A Climate for Revolution

From the May 2015 PNL #842

by Richard Vallejo

This spring, the island nation of Vanuatu was virtually obliterated by Cyclone Pam, the worst storm it has ever seen. A few years ago, Hurricane Sandy made landfall on New York, fueled by warmer oceans and escorted by a shifting jet stream. Erratic and extreme weather events are becoming the norm as we consistently hear of temperature, precipitation and other meteorological records being broken, year after year. Once thought of as future events, catastrophic climate threats are now immediate, disproportionately weighing on marginalized global populations. While capitalist interests have precipitated the activities contributing to climate change, environmentalists and scientists alike hesitate to name capitalism as the root cause. Our responsibility, more than ever, is paramount. We must determine a viable course of action to take, in a time frame that we can afford.

In seeking the roots of climate collapse we must set our sight squarely on the prevailing capitalist system, its infinite growth, externalization of costs, and the powerful minority it engenders. The interests of the vast majority of the world’s population—the poor, working class, Global South—are at direct odds with, and entirely neglected by, those of capitalism’s incessant expansion and amassing of wealth. The natural world and the majority of global citizens share a common antagonist and a common aim. As one suffers ecological destruction, we face the unraveling of social existence; as one demands balance and diversity, we seek a social order freed from capitalist intervention. The contradiction of infinite growth on a finite planet leads to resource extraction for polluting industries, threatening the livelihood and sovereignty of local communities impacted by the acquisition, conversion, and usage of such “commodities.”

There is a growing persuasion that we must “vote with our dollars” to effect change, as if modern consumer capitalism were a democracy capable of being less destructive. Only through revolutionary action will we find the necessary alternatives to our current socio-existential quandary. Through such action, a truly global “we” can emerge and carry out the will of society, fulfilling the needs of human life as well as creating ecological harmony.
While we must avoid fanatical alarmism, or simplistic conflation of weather events with long-term trends, there is palpable reason for concern. Increasing arctic

temperatures have slowed the jet stream; global average temperatures have increased .85°C since 1880 (as of 2012); melting of the West Antarctic ice sheet has accelerated; and coral reef populations are threatened by ocean warming and acidification. All of these factors trigger greater intensification as climate change builds momentum, challenging our earlier conservative predictions.

The ongoing historic drought in California reveals the inability of the state to rein in capitalism. Despite agriculture and fossil industries being by far the greatest wasters of water, both were exempted from the state’s first ever usage restrictions. In contrast with this myopic solution, we will reach a two degree Celsius global average temperature increase within 17 years, beyond which full-scale catastrophe rapidly escalates. If there is a question of whether we may still be able to avoid such a fate, California seems to have answered with their unwillingness to hold industries accountable for the consequences of their excess. If this suggests the impotence of governments and corporations, the case of Occupy Sandy offers optimism for the bold potential of civil society. After the unprecedented landfall of Hurricane Sandy and amid the circumspect response of officials and conventional relief organizations, neighbors organized a decentralized, coordinated relief effort. In Red Hook, Rockaway, and elsewhere, Occupy Sandy not only organized relief in the aftermath of the storm, but has continued its work to this day, with mutual aid as a basis for recovery efforts long after official programs shifted their attention elsewhere.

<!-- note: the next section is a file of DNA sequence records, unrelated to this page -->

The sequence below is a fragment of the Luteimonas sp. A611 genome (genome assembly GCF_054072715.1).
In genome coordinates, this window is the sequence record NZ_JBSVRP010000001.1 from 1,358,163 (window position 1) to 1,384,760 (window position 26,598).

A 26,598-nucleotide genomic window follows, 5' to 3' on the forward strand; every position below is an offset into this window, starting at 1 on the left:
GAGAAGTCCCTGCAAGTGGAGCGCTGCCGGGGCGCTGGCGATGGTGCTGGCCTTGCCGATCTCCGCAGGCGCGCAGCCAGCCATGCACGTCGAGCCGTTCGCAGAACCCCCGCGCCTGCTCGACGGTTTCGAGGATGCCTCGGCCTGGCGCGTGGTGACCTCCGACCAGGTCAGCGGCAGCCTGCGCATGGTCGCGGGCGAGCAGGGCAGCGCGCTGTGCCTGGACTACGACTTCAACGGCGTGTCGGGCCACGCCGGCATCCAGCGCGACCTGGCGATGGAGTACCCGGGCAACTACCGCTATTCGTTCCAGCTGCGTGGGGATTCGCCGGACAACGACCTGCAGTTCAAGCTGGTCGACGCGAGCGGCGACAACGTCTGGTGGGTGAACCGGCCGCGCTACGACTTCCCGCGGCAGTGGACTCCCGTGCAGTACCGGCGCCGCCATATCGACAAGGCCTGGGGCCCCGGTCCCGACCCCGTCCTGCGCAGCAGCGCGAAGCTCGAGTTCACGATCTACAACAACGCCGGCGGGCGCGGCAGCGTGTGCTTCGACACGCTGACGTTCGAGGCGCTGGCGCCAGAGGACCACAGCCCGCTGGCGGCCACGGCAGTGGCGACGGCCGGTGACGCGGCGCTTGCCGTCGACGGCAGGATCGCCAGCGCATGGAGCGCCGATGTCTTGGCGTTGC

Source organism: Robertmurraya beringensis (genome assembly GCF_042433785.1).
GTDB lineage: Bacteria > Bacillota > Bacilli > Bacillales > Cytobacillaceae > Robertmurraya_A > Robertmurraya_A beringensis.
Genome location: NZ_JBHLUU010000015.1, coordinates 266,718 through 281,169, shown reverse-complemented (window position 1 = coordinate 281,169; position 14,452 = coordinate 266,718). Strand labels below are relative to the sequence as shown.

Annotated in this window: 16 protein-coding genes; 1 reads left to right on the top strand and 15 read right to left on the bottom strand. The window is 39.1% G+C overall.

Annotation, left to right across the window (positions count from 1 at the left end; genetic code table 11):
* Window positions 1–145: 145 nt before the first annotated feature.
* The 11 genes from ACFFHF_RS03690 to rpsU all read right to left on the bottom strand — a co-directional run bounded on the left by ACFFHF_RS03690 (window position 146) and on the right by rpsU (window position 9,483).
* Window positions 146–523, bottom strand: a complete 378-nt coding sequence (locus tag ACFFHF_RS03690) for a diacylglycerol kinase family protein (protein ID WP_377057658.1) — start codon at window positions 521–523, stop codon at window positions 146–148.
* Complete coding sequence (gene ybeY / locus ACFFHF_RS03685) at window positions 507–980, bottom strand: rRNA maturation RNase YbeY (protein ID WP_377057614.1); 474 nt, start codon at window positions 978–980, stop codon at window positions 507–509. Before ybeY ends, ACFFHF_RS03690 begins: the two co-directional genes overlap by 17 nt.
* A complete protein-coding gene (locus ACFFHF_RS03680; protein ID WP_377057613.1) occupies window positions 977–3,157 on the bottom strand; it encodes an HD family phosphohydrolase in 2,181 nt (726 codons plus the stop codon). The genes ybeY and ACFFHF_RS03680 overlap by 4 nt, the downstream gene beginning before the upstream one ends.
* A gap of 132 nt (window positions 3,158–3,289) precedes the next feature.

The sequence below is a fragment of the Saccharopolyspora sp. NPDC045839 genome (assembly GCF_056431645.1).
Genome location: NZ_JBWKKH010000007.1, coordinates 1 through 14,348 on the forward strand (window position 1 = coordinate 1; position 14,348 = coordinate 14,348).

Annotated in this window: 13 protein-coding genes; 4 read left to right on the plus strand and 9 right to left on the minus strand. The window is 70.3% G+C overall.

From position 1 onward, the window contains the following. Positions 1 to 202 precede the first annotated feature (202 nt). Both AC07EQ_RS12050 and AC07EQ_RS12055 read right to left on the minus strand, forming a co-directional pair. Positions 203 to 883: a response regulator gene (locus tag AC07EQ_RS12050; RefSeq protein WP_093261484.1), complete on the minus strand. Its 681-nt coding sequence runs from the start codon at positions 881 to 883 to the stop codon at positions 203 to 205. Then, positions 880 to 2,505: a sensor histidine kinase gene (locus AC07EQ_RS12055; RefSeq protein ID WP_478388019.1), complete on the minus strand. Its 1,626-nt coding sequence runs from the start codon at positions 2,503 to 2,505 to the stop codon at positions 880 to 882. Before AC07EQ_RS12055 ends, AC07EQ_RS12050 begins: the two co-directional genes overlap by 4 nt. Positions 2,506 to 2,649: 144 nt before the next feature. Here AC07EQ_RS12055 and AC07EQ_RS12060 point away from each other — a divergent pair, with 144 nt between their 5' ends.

The situation is dire, and time is certainly running out. We must not let notions of so-called “realistic” change prevent us from plainly seeing what must be done. To imagine full-scale revolutionary change within a matter of decades, in the hopes of mitigating the worst effects of climate change, is daunting. We must address the daily needs and realities of our communities, while building examples of the new society we wish to see from local to global arenas, and we must prepare, mentally and materially, to respond to inevitable disaster. It is imperative that we understand the need for revolutionary change away from capitalism. It is also gravely important that we avoid defeatism and resignation. We must embrace the uncertainties of a new order, even if faced with eventual demise, rather than forfeit to annihilation in the old one. In taking action, in this moment, we may at the very least ease the impacts and maintain some social order in the midst of climate chaos.

Richard is an anarchist, auto mechanic and web developer, born and raised in the Syracuse area. He hopes to one day live in a non-hierarchical world without militarism, borders, ecological devastation, and exploitation. He lives at Bread & Roses collective.

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